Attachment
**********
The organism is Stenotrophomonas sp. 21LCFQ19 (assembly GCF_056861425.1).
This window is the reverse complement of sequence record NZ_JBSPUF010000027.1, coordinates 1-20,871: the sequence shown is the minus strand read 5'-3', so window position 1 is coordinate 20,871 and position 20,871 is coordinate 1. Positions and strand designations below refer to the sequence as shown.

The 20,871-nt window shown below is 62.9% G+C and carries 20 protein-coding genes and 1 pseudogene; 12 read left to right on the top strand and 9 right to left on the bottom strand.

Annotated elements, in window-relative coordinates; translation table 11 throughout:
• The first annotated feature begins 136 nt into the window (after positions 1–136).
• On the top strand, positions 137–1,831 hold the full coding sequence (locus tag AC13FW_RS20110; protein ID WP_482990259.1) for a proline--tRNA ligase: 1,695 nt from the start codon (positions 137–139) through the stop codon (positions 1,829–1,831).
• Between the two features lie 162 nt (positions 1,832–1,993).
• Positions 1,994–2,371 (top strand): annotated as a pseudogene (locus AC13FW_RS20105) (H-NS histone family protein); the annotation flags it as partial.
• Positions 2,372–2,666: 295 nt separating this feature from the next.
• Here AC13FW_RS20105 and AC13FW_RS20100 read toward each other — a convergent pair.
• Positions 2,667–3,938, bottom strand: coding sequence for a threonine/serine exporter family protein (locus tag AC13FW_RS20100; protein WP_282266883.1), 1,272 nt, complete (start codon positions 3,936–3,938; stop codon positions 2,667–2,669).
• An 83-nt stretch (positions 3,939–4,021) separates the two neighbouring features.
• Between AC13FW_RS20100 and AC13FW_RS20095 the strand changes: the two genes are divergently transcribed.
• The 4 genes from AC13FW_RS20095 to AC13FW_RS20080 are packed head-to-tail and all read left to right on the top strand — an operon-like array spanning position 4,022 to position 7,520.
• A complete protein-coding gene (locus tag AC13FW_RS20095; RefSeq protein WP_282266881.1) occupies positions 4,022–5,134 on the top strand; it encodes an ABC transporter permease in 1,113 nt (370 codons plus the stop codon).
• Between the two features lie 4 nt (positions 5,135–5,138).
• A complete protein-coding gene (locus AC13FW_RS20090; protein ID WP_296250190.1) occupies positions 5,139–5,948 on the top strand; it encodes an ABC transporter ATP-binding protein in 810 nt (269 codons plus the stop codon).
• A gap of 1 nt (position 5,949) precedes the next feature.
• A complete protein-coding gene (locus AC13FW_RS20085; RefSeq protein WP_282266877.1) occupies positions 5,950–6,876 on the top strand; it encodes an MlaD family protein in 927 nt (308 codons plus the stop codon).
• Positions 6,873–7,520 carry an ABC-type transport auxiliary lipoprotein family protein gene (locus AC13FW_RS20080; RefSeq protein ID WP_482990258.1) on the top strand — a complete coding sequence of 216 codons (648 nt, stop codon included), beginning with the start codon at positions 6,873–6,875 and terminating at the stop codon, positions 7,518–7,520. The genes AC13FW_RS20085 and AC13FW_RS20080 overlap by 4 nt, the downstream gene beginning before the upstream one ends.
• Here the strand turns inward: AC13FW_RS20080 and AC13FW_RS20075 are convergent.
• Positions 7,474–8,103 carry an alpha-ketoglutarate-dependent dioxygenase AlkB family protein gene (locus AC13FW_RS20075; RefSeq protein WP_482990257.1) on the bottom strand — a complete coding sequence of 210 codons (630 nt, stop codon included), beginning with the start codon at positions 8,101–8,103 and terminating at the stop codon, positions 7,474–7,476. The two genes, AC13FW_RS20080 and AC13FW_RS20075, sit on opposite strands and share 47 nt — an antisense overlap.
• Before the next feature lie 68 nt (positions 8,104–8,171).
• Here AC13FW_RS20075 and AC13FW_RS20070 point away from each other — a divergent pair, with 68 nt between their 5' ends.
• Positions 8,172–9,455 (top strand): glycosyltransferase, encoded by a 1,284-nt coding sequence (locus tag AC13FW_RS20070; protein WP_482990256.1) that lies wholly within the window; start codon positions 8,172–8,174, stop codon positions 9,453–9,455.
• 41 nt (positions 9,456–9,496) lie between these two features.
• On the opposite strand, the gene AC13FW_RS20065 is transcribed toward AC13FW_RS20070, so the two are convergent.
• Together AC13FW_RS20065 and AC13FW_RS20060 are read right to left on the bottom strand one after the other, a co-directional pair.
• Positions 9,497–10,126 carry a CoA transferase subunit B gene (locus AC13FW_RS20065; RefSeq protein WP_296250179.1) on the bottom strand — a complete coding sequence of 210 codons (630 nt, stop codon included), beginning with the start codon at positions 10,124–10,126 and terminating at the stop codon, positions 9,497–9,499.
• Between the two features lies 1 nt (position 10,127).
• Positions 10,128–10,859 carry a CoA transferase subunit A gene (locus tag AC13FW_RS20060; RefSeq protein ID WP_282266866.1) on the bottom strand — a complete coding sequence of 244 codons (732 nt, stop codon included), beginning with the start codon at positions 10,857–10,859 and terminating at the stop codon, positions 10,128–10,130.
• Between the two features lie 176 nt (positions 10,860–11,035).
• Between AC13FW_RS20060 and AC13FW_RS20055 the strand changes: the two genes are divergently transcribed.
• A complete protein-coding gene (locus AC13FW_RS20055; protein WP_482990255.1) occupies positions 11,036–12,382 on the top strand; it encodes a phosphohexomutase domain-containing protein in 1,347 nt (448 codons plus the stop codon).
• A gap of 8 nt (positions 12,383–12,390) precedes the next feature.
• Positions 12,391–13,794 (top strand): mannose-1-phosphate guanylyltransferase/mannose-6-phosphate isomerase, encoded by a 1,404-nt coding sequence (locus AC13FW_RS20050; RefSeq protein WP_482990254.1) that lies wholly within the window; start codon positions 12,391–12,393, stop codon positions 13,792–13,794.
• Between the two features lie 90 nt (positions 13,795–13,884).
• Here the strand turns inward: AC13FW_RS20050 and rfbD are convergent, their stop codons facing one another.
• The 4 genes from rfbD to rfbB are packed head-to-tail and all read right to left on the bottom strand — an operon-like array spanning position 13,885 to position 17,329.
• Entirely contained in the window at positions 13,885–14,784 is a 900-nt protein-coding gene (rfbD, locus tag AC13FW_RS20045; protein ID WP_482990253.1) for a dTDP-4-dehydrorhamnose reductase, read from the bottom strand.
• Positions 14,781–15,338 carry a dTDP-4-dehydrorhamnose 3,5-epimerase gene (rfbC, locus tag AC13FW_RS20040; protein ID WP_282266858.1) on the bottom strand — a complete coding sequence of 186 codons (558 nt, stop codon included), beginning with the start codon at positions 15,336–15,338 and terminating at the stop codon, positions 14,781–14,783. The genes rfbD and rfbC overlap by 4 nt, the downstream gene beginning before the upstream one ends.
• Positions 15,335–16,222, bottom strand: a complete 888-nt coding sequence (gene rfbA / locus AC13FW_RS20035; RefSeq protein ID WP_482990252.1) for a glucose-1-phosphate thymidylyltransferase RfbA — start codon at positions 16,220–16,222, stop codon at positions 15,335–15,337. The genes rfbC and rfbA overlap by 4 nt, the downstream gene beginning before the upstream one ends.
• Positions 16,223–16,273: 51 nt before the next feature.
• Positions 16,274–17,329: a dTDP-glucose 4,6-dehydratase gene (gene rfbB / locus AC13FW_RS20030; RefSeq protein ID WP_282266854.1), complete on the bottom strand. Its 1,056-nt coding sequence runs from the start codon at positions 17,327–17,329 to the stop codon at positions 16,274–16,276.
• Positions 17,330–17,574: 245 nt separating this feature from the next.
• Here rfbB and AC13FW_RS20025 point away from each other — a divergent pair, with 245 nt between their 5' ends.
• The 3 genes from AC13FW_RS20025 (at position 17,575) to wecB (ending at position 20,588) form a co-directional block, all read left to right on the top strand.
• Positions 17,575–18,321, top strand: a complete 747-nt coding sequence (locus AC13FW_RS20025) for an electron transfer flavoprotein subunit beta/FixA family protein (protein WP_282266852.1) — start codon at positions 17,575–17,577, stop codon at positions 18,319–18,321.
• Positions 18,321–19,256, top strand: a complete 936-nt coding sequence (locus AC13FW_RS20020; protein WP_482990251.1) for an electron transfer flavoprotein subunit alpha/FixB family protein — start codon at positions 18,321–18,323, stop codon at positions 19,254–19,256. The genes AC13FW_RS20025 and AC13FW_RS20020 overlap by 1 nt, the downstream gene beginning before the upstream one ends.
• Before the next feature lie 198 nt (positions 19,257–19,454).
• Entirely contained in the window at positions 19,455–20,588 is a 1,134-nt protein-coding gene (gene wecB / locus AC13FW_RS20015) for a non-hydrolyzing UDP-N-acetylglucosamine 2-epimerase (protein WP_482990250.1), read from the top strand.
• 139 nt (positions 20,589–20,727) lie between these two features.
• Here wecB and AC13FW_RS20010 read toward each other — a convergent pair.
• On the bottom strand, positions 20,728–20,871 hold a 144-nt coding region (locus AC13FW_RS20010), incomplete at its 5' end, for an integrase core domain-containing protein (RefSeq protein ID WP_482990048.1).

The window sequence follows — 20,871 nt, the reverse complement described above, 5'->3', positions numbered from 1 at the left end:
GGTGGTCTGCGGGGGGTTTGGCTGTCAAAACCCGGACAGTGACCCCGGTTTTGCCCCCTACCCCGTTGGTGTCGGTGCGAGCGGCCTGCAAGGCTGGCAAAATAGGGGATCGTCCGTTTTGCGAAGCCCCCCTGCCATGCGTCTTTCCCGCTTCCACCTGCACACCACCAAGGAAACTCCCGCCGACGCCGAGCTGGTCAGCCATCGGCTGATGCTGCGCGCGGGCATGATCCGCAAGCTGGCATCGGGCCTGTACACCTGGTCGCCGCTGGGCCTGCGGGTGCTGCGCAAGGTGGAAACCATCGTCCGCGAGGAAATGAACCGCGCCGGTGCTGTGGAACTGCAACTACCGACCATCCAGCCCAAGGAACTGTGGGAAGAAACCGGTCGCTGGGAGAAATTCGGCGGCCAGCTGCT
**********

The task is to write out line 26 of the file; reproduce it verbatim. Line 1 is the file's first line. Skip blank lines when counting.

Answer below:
• 41 nt (positions 9,456–9,496) lie between these two features.